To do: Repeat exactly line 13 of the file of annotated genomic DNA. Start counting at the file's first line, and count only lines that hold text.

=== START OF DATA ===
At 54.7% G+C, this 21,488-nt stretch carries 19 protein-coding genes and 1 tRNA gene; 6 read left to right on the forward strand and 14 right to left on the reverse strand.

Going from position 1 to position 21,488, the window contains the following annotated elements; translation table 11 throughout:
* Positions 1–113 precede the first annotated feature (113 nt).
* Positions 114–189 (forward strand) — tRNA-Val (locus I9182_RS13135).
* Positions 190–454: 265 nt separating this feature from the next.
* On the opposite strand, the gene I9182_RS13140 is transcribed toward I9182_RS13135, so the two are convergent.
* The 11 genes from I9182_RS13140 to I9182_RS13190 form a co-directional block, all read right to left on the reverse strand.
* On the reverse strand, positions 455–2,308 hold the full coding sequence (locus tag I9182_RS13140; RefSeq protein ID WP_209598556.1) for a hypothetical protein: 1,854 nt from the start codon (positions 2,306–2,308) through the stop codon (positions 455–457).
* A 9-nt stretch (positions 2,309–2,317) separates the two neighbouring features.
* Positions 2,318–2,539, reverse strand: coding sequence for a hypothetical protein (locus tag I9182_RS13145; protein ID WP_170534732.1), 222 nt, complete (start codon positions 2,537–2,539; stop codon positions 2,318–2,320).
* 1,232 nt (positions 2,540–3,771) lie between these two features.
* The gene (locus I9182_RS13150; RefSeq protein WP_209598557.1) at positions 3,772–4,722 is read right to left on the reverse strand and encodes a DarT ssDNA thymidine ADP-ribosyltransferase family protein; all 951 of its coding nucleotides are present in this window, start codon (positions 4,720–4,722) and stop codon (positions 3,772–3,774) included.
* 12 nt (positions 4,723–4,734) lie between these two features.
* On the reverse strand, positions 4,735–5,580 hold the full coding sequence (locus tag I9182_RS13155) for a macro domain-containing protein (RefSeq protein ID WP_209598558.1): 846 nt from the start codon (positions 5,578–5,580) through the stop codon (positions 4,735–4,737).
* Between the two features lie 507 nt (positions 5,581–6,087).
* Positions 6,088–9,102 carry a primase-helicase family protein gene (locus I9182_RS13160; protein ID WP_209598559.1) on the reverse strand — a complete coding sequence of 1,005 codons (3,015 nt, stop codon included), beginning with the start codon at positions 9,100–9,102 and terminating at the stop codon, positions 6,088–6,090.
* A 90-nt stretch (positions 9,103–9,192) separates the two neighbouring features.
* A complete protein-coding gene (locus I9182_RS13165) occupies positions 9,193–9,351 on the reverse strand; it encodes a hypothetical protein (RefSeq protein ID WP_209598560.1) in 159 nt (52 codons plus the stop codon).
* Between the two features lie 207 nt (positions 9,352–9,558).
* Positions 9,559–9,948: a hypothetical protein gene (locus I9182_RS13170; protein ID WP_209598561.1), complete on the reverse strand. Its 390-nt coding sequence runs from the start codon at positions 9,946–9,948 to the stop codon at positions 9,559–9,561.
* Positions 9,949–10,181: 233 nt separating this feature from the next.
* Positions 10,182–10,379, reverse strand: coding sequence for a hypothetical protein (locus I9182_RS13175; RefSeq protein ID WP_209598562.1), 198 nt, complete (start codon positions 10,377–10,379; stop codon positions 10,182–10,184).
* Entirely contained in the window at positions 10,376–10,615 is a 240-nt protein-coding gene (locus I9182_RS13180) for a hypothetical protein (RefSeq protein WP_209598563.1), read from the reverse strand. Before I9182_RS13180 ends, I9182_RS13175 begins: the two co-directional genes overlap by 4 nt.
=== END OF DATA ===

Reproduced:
* 12 nt (positions 4,723–4,734) lie between these two features.